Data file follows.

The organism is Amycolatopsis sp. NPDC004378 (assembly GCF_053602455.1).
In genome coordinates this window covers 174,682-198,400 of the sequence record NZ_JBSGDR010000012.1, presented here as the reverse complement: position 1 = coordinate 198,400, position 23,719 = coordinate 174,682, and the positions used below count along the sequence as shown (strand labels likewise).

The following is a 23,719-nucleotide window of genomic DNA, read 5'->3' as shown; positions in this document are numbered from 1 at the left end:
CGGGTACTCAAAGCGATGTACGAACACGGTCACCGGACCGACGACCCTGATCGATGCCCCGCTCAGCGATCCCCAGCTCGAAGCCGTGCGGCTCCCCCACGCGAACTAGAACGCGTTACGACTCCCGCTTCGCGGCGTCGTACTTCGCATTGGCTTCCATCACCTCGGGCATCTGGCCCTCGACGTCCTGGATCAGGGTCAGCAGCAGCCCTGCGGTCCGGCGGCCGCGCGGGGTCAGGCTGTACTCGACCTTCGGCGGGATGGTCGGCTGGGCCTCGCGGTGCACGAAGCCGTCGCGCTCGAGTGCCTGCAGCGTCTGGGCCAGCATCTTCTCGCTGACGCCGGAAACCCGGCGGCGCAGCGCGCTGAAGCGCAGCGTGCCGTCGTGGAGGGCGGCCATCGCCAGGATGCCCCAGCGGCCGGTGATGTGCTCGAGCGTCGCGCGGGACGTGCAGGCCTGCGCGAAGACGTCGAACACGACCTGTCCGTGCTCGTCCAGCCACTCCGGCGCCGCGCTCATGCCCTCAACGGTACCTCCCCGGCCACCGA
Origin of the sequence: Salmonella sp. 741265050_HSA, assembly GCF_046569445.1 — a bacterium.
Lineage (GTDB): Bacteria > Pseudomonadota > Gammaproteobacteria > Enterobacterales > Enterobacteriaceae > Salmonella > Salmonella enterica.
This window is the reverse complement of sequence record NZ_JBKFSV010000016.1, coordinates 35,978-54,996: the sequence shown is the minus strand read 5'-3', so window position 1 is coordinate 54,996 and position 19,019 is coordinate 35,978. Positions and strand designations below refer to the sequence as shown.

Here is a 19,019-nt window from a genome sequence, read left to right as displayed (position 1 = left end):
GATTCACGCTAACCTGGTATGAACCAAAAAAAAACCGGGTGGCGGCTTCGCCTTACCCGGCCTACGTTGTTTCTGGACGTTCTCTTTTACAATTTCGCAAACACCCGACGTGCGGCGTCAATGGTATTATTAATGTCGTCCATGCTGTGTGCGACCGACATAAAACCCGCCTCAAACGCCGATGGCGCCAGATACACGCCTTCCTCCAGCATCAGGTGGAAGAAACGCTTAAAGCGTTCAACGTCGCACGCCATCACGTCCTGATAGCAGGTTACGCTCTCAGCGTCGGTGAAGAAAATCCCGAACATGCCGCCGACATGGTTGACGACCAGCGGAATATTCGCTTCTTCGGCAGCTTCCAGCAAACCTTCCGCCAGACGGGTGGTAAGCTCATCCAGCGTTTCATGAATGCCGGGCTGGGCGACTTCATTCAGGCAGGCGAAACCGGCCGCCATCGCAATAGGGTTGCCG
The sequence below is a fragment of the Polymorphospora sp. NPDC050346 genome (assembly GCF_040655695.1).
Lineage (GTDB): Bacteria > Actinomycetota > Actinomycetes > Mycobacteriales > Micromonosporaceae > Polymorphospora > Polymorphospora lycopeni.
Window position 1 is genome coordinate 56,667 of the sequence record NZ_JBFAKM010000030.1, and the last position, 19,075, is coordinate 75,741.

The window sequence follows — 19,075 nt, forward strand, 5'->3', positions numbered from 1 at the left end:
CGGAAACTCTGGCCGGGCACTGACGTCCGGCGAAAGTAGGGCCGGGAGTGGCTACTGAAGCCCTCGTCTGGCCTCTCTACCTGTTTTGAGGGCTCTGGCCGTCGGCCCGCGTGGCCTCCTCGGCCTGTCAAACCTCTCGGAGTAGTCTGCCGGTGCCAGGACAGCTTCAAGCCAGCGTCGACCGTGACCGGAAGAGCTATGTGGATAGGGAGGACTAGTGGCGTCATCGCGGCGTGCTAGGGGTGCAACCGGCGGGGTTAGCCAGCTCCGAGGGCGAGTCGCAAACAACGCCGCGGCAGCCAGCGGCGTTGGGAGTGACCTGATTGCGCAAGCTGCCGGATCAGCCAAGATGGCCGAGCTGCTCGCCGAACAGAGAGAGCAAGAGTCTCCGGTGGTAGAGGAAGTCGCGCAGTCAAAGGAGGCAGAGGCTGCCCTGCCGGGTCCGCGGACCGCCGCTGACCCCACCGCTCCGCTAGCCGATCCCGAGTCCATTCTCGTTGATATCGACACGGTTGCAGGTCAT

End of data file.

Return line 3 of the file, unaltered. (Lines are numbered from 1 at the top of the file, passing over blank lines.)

The following is a 23,719-nucleotide window of genomic DNA, read 5'->3' as shown; positions in this document are numbered from 1 at the left end: